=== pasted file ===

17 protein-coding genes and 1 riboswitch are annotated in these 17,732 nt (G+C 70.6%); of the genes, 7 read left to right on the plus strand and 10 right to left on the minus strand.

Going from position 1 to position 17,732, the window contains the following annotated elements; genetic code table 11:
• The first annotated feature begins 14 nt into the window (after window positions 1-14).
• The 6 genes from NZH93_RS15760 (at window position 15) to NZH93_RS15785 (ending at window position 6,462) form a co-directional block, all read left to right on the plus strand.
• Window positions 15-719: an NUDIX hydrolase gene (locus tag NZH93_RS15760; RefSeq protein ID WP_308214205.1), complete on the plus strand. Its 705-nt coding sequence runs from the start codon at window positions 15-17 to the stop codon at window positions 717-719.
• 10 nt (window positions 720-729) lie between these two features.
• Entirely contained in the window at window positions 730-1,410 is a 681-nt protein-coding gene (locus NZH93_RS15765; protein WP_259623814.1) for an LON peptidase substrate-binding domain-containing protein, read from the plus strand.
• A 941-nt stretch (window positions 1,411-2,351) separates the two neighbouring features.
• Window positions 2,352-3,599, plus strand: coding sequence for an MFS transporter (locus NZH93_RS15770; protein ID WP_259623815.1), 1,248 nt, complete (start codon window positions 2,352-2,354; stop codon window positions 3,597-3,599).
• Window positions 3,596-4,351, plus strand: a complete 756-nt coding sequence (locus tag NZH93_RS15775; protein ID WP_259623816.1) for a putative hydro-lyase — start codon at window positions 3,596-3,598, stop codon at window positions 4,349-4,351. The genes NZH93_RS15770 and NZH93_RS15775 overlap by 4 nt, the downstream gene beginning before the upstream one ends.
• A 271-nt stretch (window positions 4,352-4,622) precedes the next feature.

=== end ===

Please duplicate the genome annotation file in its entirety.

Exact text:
17 protein-coding genes and 1 riboswitch are annotated in these 17,732 nt (G+C 70.6%); of the genes, 7 read left to right on the plus strand and 10 right to left on the minus strand.

Going from position 1 to position 17,732, the window contains the following annotated elements; genetic code table 11:
• The first annotated feature begins 14 nt into the window (after window positions 1-14).
• The 6 genes from NZH93_RS15760 (at window position 15) to NZH93_RS15785 (ending at window position 6,462) form a co-directional block, all read left to right on the plus strand.
• Window positions 15-719: an NUDIX hydrolase gene (locus tag NZH93_RS15760; RefSeq protein ID WP_308214205.1), complete on the plus strand. Its 705-nt coding sequence runs from the start codon at window positions 15-17 to the stop codon at window positions 717-719.
• 10 nt (window positions 720-729) lie between these two features.
• Entirely contained in the window at window positions 730-1,410 is a 681-nt protein-coding gene (locus NZH93_RS15765; protein WP_259623814.1) for an LON peptidase substrate-binding domain-containing protein, read from the plus strand.
• A 941-nt stretch (window positions 1,411-2,351) separates the two neighbouring features.
• Window positions 2,352-3,599, plus strand: coding sequence for an MFS transporter (locus NZH93_RS15770; protein ID WP_259623815.1), 1,248 nt, complete (start codon window positions 2,352-2,354; stop codon window positions 3,597-3,599).
• Window positions 3,596-4,351, plus strand: a complete 756-nt coding sequence (locus tag NZH93_RS15775; protein ID WP_259623816.1) for a putative hydro-lyase — start codon at window positions 3,596-3,598, stop codon at window positions 4,349-4,351. The genes NZH93_RS15770 and NZH93_RS15775 overlap by 4 nt, the downstream gene beginning before the upstream one ends.
• A 271-nt stretch (window positions 4,352-4,622) precedes the next feature.